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Nov 10 2011   10:50AM GMT

The four essentials of a secure health IT infrastructure

Posted by: Jenny Laurello
Business associates, data privacy and security, Data storage, HIPAA, Infrastructure, Patient data, Technology infrastructure

Guest post by: Ruby Raley, Director, Healthcare Solutions, Axway

How do you know that you’ve done all you can to protect your organization’s information and your patients’ information?

I can think of four essential issues of IT infrastructure — hard, fast, universal must-haves — that need to be addressed before you can rest assured you’ve done your best.

1. Authentication

Breaches often involve unauthorized access, where someone find records on the Internet without logging in, and the owners of the records aren’t able to guarantee that only those individuals with both the right to know and the need to know have accessed the data. With the proper authentication and security measures in place, access to protected health records is limited to those who are both authorized to know and who need to know.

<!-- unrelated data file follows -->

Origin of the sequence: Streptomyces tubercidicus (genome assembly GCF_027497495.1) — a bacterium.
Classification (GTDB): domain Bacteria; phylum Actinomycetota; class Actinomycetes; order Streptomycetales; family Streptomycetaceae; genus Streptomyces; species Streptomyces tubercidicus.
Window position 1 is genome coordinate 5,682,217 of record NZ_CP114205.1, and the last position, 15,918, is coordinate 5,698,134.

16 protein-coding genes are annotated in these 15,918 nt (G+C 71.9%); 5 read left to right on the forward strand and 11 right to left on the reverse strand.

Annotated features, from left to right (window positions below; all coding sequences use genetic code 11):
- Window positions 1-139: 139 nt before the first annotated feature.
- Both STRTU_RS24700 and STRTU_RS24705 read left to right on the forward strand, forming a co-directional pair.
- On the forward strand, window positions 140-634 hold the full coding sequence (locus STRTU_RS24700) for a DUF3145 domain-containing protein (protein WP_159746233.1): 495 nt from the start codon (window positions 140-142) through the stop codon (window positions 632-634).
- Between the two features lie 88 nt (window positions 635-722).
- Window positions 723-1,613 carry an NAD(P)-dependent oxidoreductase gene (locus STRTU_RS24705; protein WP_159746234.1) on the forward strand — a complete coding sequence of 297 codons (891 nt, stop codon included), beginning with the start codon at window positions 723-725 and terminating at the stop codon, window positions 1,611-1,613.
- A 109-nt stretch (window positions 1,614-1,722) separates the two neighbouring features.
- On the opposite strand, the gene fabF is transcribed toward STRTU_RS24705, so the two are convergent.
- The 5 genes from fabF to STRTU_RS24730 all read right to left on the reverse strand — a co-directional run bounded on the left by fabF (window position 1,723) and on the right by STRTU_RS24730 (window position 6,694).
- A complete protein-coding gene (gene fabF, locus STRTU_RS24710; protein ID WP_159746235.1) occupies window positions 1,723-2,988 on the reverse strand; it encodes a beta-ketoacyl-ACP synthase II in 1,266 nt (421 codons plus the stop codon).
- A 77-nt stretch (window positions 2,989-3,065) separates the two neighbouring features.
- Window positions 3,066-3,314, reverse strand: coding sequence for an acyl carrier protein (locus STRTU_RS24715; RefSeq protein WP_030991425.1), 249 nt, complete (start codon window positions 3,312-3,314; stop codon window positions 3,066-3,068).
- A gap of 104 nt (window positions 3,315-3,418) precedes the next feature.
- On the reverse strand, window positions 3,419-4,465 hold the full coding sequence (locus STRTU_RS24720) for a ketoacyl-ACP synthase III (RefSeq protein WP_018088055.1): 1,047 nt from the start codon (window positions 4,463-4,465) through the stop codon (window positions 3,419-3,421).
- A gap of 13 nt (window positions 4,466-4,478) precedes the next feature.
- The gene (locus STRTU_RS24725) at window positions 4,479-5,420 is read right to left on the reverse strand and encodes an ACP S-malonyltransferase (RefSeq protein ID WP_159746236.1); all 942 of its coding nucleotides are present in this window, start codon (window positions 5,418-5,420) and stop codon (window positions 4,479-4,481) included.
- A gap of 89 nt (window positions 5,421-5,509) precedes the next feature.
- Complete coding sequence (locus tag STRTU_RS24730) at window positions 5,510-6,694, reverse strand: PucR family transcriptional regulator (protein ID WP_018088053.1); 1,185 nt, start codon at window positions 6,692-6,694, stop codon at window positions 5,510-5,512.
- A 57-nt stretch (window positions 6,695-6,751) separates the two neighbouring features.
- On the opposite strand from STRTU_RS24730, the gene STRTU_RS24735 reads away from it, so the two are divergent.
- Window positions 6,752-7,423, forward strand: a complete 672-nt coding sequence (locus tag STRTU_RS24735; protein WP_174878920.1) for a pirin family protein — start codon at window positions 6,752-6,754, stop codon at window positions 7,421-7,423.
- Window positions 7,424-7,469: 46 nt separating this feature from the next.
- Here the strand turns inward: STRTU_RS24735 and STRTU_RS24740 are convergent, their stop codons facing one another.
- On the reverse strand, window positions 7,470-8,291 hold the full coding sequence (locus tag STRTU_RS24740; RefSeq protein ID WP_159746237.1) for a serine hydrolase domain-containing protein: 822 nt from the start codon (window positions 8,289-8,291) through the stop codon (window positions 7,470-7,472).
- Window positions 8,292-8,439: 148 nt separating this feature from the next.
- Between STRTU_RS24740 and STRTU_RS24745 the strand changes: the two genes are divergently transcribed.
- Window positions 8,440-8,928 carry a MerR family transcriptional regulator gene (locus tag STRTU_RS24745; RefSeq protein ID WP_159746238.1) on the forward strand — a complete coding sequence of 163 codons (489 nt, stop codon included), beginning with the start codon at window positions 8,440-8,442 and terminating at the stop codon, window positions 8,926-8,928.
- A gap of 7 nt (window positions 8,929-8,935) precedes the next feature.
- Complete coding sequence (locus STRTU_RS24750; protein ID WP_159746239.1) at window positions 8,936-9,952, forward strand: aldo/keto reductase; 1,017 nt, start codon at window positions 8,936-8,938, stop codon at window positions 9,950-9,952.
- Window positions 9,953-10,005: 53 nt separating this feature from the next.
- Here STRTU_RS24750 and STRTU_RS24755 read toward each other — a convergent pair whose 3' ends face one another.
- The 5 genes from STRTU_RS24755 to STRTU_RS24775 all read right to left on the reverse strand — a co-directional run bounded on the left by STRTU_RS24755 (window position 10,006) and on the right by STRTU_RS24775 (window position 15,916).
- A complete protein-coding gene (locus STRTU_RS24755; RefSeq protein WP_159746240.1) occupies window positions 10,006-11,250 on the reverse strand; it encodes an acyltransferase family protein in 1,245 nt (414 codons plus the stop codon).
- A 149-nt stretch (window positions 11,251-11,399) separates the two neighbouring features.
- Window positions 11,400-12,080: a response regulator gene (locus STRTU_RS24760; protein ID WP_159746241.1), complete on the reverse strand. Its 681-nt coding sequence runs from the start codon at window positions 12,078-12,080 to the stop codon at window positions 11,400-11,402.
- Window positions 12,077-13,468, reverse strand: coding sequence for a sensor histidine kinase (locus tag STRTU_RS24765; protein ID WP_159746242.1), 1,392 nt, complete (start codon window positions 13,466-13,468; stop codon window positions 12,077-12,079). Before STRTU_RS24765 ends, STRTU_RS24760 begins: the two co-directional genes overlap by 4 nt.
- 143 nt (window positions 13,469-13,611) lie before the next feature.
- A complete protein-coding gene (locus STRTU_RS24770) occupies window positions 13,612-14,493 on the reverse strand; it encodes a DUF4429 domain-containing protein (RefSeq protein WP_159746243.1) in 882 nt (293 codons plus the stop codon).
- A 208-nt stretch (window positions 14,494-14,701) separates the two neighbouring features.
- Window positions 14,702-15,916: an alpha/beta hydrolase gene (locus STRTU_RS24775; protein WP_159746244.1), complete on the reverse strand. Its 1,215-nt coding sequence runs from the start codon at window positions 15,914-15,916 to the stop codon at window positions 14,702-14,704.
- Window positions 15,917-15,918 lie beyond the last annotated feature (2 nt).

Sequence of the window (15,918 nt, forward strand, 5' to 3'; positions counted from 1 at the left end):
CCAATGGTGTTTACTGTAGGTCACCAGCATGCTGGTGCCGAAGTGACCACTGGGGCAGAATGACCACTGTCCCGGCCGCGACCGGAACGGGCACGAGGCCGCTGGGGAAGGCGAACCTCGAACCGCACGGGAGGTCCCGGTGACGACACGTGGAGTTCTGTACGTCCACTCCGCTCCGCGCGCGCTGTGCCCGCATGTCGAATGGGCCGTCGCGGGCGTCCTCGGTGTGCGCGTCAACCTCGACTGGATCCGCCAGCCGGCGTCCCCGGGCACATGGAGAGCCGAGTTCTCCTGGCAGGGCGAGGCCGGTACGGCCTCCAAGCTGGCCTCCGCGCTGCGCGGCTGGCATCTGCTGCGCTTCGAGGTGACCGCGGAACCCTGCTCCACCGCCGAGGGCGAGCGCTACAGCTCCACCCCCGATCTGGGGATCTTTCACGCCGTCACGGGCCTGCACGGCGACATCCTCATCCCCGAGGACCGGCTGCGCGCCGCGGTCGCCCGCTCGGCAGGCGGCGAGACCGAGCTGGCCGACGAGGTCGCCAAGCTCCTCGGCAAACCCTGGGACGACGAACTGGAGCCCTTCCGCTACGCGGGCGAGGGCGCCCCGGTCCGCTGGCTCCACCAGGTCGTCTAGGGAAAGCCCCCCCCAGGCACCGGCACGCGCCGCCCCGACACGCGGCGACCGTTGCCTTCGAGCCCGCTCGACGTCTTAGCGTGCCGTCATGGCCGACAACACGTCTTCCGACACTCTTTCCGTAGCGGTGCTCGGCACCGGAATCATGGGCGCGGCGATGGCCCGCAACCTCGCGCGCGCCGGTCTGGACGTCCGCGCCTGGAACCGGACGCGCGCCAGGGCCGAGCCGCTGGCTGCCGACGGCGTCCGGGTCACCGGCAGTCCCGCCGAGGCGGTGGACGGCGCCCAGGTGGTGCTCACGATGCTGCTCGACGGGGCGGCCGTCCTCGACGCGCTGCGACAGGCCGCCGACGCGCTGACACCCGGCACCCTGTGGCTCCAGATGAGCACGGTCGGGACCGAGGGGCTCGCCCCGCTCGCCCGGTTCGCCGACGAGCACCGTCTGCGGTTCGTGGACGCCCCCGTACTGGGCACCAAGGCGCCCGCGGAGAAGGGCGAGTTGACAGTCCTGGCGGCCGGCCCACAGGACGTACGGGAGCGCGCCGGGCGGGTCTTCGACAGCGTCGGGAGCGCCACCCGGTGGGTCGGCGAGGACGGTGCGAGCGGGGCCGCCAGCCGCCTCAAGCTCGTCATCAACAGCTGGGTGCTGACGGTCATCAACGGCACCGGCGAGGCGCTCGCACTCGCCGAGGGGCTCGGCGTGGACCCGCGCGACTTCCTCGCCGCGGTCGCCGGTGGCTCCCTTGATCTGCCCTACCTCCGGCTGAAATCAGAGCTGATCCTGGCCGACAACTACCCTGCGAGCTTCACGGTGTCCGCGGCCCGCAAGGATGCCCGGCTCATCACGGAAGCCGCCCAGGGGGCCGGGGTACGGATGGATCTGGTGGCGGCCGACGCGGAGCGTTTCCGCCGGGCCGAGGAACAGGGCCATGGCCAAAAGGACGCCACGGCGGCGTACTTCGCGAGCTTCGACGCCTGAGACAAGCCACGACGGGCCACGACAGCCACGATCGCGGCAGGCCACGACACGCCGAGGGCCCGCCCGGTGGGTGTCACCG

2. Secure email

All email messages exiting the organization must be properly protected; a policy-driven email strategy ensures this. Policies create added benefits, too, like filtering out junk mail, which ultimately both secures and optimizes your processes.

3. Secured data storage and transport

The TriCare breach, in which backup tapes were stolen from the car of an SAIC employee and the EHRs of 4.9 million patients were compromised, is a perfect example of why this issue is so important. When your organization’s data is backed up, on tapes or otherwise, and transported, ask yourself: “Will it be possible for unauthorized people to access the data should it be stolen?”

4. Clear Business-associate agreements

Business-associate agreements — contracts you and your business associates sign before any transactions begin — ensure that you’re working with professionals who understand your business. When we work with others, we may forget that they know far less about our business than we do. We must ensure that they have the right training, processes and procedures in place, and that they adhere to the same levels of security.

As you consider and act on these four issues, you will begin to close the loopholes that put company and patient data at risk. You’ll be confident that you have properly authenticated everyone, have the right security in place, are safely exchanging data with other via email and, lastly, have the proper agreements and right people handling sensitive data.

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